Dr. Golder: Humanae Vitae lays out, quite clearly and beautifully, the role of marriage and married life, including why dividing sex from the creation of new life is so very disastrous. Simply put, when that happens, we begin to relate to each other in a much less personal way, using that which was designed to be participation with God in the bringing of new life into the world as an opportunity for pleasure, or even for mutual satisfaction, rather than a sacred moment from which new life just might occur. That too often becomes an opportunity for “objectification,” the treating of persons as things, something Martin Buber warned against in I and Thou.
By the way, it’s really interesting that these days, many people young people, shaped by the secular world, are almost offended by the idea that sex is for procreation. They have been so thoroughly affected by the availability of contraception, that the idea that sex results in a baby is a “failure” rather than the natural order of things.
We have before us a generation of people for whom the idea of sex and babies being linked just isn’t on their radar. That creates quite a challenge in communicating the truths of Humane Vitae, because they just don’t have the same perspective as we do to start with so our usual ways of communicating simply do not work well.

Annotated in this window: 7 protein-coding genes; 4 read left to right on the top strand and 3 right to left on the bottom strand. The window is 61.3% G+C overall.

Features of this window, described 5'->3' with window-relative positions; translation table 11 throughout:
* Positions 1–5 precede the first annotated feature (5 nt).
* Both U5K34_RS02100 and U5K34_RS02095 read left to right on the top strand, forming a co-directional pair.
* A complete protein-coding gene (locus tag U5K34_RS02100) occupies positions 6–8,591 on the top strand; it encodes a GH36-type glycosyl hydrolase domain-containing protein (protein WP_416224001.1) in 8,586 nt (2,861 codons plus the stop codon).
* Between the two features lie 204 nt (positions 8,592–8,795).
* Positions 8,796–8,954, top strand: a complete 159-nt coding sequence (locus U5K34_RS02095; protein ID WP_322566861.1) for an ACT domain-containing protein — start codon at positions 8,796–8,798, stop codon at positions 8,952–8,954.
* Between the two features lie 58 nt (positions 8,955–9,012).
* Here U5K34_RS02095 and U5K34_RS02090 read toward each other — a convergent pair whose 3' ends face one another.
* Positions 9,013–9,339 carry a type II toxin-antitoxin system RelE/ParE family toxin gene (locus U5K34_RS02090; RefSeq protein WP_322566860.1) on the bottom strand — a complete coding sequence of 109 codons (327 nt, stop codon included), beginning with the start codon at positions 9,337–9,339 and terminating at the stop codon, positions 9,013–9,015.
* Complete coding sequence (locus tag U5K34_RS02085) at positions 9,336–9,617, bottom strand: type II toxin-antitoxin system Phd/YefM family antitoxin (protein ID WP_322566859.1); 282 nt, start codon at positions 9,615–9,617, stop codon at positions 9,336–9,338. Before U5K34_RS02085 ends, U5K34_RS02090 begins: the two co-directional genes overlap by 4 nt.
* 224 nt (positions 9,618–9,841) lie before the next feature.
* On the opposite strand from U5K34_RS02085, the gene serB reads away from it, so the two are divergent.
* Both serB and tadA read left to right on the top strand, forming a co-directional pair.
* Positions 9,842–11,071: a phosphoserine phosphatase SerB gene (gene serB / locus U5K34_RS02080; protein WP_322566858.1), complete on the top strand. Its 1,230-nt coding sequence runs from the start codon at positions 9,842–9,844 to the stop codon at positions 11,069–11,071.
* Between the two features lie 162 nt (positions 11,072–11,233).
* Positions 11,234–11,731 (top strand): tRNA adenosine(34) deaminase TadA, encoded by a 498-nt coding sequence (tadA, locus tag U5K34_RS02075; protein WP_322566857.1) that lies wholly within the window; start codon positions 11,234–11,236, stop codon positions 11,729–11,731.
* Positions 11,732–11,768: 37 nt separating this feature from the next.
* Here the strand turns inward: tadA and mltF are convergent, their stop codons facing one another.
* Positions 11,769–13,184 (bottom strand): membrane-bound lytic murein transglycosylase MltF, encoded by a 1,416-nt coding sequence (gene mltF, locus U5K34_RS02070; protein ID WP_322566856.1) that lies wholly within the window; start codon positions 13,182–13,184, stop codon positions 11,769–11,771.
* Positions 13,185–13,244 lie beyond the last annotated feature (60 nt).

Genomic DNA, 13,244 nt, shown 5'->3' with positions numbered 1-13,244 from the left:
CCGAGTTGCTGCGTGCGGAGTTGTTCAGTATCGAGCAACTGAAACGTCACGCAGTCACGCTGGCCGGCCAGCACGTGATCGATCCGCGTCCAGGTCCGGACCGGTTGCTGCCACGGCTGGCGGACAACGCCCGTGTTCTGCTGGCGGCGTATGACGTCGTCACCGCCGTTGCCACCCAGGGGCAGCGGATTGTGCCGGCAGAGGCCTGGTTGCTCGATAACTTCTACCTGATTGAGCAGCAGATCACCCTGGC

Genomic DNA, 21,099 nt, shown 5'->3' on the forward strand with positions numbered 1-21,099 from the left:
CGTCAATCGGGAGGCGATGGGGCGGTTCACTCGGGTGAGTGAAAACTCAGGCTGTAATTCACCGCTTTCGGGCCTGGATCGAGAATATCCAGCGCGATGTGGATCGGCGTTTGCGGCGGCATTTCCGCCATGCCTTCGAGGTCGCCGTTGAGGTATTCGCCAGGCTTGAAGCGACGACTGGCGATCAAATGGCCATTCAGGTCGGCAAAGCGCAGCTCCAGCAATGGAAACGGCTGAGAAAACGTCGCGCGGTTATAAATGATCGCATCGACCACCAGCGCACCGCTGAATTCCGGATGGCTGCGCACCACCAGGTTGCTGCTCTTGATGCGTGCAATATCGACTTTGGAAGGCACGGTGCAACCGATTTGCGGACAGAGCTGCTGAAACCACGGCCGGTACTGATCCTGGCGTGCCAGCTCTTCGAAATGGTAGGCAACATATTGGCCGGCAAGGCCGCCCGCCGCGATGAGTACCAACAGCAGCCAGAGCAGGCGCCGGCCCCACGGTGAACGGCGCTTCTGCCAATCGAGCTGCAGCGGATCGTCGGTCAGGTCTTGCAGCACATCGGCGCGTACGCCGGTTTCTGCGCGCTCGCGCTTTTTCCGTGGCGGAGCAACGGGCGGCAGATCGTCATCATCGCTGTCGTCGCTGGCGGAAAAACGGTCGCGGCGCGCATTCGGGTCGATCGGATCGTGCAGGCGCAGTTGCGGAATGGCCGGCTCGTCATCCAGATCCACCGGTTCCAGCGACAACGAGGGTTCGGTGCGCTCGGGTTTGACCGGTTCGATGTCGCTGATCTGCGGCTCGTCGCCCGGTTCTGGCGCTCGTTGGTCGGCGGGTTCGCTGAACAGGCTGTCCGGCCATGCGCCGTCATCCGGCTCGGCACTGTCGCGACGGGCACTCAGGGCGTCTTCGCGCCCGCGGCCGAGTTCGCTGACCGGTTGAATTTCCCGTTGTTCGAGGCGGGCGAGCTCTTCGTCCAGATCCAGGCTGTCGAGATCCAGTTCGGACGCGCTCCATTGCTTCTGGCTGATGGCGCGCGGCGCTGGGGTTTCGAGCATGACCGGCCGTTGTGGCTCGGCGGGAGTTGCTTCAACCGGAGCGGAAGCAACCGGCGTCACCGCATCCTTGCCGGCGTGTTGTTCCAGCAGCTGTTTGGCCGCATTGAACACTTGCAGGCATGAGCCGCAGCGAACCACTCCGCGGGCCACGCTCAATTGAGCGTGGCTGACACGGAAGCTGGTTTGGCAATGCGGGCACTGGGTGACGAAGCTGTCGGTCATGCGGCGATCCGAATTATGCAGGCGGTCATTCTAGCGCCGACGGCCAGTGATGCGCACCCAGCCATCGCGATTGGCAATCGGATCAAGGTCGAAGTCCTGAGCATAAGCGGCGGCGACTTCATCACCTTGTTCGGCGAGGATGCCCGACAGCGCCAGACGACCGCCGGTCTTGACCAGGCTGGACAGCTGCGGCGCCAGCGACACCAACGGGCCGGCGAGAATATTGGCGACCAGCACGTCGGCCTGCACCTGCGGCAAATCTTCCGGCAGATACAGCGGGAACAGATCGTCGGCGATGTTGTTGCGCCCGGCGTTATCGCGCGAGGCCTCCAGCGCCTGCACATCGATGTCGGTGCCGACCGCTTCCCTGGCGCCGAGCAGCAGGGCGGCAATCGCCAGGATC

If that depersonalization happens with the person before us we see—the partner in the martial act—how much more it happens with the person we cannot see—the new life created in the womb. And how much easier it is, having decided that the unitive and procreative aspects of sex can be separated, to create that new life in a way that it can be manipulated for our purposes in other ways. That’s the very basis of stem cell research: the notion that—as a result of what has been called the contraceptive mentality—we no longer recognize life as life from its first moment of being. And if it is not life, then there is no reason it cannot be manipulated as a thing, for whatever end we have in mind. That’s going to be a difficult perception to reverse. It will take many kinds of missionaries into the secular culture, all with different gifts. It’s not just a matter of intellectual conversion. That’s why I think the relational piece—how we make it easier for people to make the moral decision—is so important.